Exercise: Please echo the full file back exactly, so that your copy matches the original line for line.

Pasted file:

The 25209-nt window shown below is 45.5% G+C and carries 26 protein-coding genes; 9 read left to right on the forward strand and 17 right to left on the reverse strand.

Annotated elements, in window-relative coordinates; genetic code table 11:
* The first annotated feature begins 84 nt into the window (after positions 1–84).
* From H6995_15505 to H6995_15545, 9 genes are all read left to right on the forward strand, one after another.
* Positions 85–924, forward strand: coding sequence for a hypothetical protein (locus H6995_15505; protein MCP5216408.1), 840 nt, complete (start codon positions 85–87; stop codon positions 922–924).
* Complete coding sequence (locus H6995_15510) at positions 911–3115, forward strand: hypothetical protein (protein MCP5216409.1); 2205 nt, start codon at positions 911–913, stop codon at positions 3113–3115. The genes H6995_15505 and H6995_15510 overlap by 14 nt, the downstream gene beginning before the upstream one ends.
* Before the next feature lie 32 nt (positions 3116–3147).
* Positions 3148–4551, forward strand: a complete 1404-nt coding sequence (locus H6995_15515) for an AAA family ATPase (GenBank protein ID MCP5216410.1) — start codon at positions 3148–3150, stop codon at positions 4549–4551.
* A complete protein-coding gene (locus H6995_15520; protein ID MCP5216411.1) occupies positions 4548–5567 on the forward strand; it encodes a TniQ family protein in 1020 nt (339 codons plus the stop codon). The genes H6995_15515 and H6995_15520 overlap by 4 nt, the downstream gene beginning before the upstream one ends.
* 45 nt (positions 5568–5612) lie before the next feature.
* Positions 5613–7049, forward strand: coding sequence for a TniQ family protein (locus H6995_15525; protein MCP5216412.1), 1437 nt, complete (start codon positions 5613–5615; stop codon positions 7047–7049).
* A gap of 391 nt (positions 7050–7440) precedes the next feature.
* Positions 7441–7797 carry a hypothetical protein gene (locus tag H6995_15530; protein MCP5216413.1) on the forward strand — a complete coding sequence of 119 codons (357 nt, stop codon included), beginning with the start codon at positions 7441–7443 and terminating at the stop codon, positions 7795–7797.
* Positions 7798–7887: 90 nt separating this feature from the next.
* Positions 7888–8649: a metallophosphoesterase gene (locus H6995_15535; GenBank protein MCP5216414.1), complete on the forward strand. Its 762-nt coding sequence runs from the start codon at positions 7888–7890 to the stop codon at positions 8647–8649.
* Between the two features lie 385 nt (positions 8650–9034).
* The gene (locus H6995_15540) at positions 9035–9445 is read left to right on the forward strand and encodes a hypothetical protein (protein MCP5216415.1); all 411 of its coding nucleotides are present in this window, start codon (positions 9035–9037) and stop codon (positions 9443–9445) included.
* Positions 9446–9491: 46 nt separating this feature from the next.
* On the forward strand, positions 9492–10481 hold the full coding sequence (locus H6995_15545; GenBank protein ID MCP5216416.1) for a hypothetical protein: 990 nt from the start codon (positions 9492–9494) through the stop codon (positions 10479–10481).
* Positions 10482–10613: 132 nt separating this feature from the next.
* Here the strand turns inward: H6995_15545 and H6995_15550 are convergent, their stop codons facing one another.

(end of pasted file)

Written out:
The 25209-nt window shown below is 45.5% G+C and carries 26 protein-coding genes; 9 read left to right on the forward strand and 17 right to left on the reverse strand.

Annotated elements, in window-relative coordinates; genetic code table 11:
* The first annotated feature begins 84 nt into the window (after positions 1–84).
* From H6995_15505 to H6995_15545, 9 genes are all read left to right on the forward strand, one after another.
* Positions 85–924, forward strand: coding sequence for a hypothetical protein (locus H6995_15505; protein MCP5216408.1), 840 nt, complete (start codon positions 85–87; stop codon positions 922–924).
* Complete coding sequence (locus H6995_15510) at positions 911–3115, forward strand: hypothetical protein (protein MCP5216409.1); 2205 nt, start codon at positions 911–913, stop codon at positions 3113–3115. The genes H6995_15505 and H6995_15510 overlap by 14 nt, the downstream gene beginning before the upstream one ends.
* Before the next feature lie 32 nt (positions 3116–3147).
* Positions 3148–4551, forward strand: a complete 1404-nt coding sequence (locus H6995_15515) for an AAA family ATPase (GenBank protein ID MCP5216410.1) — start codon at positions 3148–3150, stop codon at positions 4549–4551.
* A complete protein-coding gene (locus H6995_15520; protein ID MCP5216411.1) occupies positions 4548–5567 on the forward strand; it encodes a TniQ family protein in 1020 nt (339 codons plus the stop codon). The genes H6995_15515 and H6995_15520 overlap by 4 nt, the downstream gene beginning before the upstream one ends.
* 45 nt (positions 5568–5612) lie before the next feature.
* Positions 5613–7049, forward strand: coding sequence for a TniQ family protein (locus H6995_15525; protein MCP5216412.1), 1437 nt, complete (start codon positions 5613–5615; stop codon positions 7047–7049).
* A gap of 391 nt (positions 7050–7440) precedes the next feature.
* Positions 7441–7797 carry a hypothetical protein gene (locus tag H6995_15530; protein MCP5216413.1) on the forward strand — a complete coding sequence of 119 codons (357 nt, stop codon included), beginning with the start codon at positions 7441–7443 and terminating at the stop codon, positions 7795–7797.
* Positions 7798–7887: 90 nt separating this feature from the next.
* Positions 7888–8649: a metallophosphoesterase gene (locus H6995_15535; GenBank protein MCP5216414.1), complete on the forward strand. Its 762-nt coding sequence runs from the start codon at positions 7888–7890 to the stop codon at positions 8647–8649.
* Between the two features lie 385 nt (positions 8650–9034).
* The gene (locus H6995_15540) at positions 9035–9445 is read left to right on the forward strand and encodes a hypothetical protein (protein MCP5216415.1); all 411 of its coding nucleotides are present in this window, start codon (positions 9035–9037) and stop codon (positions 9443–9445) included.
* Positions 9446–9491: 46 nt separating this feature from the next.
* On the forward strand, positions 9492–10481 hold the full coding sequence (locus H6995_15545; GenBank protein ID MCP5216416.1) for a hypothetical protein: 990 nt from the start codon (positions 9492–9494) through the stop codon (positions 10479–10481).
* Positions 10482–10613: 132 nt separating this feature from the next.
* Here the strand turns inward: H6995_15545 and H6995_15550 are convergent, their stop codons facing one another.